Podcast 07: Making a living

How do artists make a living from their art? I interviewed a bunch of them and discovered the answer is simple (by being creative) and infinitely complex and fascinating.

I talked to:

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Episode transcript:

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Welcome to art for all, the Sketchbook Skool podcast. I’m your host Danny Gregory.  Each week I bring you stories, ideas, interviews and inspiration to keep you company while you work on your own creative project.  Whether you are painting, writing, composing or cooking dinner, I hope this episode inspires you. That’s our mission at Sketchbook Skool, to help encourage art for all.

This week we are going to talk about how to turn your passion into a full time job. What’s involved in making a living as a creative person?  How do you make ends meet while doing what you love? Let’s ask some experts, the fakulty of Sketchbook Skool.

Danny:  

When I was a senior in high school, thinking about my future, I was quick to dismiss the idea of becoming an artist. It seemed so hard to make a living.  In most any other kind of career, there seemed to be a clear track I could follow. Get a degree, use that degree to get an entry level job in a company and slowly work my way up the ranks.  If I wanted to be a writer, I could start as a cub reporter like Jimmy Olsen in Superman comics. If I wanted to be in business, I could start in the mailroom. If I wanted to be a doctor, I could be a resident.  But I had no idea how you started out as an artist or an illustrator. It seemed such a huge leap. Artists had their work in galleries and museums and they sold for zillions of dollars. I had no idea what you did to get there.  It just seemed like some sort of magical process cloaked in mystery. Making a living and being an adult seemed daunting enough. So I decided I would just take myself down one of the broad, clearly marked avenues that were indicated with flashing signs.  Economics major leads to business school or Wall Street. History or poli sci major leads to law school or journalism. English major leads to publishing. With no role models to tell me otherwise, I trudged toward these well-lit glide paths.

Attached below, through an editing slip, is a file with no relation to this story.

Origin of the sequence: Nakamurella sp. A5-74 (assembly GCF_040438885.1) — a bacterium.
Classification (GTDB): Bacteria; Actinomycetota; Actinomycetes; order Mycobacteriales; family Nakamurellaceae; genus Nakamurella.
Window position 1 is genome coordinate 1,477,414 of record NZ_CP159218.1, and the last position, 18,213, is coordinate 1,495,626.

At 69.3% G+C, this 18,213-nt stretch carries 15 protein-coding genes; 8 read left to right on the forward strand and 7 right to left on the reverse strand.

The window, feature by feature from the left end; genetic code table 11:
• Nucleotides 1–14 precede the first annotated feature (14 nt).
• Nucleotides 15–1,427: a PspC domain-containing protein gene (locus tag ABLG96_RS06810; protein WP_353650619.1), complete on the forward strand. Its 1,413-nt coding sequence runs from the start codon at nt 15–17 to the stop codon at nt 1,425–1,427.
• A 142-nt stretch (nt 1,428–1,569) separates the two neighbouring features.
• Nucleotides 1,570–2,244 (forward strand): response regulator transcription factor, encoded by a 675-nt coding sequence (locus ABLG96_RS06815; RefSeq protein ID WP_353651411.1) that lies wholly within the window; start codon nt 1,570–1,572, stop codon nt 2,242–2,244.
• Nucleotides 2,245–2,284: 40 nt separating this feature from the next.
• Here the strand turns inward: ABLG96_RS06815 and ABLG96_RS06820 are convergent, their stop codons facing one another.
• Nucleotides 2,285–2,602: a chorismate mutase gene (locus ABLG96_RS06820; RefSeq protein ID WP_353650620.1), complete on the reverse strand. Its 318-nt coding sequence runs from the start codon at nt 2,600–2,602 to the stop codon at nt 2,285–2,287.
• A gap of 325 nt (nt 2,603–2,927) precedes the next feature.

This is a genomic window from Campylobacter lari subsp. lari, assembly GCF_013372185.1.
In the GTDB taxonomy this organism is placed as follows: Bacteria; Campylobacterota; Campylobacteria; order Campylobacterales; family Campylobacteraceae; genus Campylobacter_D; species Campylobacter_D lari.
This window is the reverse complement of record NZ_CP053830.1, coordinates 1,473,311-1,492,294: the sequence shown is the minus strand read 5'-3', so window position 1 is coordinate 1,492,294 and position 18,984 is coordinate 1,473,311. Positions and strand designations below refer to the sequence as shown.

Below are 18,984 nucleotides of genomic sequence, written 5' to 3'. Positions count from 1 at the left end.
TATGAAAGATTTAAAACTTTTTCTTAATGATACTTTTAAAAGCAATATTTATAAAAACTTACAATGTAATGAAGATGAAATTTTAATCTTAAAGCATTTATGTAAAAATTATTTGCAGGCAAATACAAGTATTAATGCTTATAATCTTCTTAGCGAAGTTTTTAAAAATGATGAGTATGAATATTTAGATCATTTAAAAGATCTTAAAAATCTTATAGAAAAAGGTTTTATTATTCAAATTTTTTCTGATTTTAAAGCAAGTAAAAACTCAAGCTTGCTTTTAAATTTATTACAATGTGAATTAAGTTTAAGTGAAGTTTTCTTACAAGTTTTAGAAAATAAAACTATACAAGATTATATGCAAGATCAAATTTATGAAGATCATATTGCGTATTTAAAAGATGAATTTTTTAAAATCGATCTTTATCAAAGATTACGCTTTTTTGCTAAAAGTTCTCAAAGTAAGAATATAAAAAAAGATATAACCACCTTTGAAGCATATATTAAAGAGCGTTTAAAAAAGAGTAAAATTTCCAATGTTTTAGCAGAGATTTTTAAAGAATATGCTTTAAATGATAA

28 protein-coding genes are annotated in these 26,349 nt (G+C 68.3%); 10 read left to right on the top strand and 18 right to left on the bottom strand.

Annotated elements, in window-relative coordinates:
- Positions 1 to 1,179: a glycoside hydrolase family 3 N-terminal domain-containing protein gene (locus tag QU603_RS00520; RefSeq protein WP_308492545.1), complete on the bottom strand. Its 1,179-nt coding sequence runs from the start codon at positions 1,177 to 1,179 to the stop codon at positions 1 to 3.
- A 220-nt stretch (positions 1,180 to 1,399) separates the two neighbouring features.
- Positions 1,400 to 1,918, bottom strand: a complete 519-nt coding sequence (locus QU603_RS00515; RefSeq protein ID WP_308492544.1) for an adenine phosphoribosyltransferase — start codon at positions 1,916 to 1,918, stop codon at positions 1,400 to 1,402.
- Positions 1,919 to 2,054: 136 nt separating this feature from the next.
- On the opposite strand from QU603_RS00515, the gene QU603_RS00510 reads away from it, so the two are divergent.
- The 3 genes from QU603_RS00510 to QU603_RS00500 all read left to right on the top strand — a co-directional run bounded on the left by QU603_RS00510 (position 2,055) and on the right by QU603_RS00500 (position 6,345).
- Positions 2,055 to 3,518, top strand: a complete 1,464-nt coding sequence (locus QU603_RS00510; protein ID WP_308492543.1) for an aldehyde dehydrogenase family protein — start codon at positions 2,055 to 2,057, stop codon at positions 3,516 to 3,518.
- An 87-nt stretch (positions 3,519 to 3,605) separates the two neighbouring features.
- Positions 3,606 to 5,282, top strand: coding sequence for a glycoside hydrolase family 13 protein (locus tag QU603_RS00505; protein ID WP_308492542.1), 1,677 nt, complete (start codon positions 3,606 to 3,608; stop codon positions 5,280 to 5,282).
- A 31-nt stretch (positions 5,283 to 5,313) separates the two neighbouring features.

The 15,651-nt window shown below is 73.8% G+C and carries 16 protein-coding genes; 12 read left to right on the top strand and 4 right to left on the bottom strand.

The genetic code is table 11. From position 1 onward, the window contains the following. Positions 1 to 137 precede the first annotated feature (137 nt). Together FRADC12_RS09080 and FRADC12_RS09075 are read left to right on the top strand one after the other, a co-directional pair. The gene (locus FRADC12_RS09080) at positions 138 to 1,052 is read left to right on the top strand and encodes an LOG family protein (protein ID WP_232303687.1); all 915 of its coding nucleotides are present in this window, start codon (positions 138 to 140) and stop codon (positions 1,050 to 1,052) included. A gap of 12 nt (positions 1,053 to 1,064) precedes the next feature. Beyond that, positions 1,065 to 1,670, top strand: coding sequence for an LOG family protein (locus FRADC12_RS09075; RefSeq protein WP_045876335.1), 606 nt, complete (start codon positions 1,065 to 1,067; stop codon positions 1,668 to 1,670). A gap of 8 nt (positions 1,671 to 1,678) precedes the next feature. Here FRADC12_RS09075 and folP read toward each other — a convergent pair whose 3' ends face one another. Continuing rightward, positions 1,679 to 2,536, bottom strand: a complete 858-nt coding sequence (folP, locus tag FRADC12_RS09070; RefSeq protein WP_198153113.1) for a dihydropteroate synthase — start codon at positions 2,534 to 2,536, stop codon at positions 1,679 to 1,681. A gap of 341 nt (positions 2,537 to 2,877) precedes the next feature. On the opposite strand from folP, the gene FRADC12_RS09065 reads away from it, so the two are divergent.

In retrospect, things mights have been easier if I had gone to art school. But I’m not so sure.  My son went to the best art school in the country but he didn’t graduate knowing exactly how to proceed to become a self supporting fine artist.  Art school didn’t spend much time teaching him about real life, about how to enter the industry, to earn a living. In the end he found his way to making a living but it’s only tangential to making art. That seems to be the way with so many who set out to be full time artists,

Is it just a filtering process that takes all those high school kids who like to draw and figures more and more ways to cull the herd, cutting it back until there are just a small handful left who actually get into the galleries, the rest diverted into teaching middle school art, working as designers in banks, painting on occasional weekends, or just hanging up their pens and brushes once and for all? Is it a giant obstacle course? Or have I missed how it really works?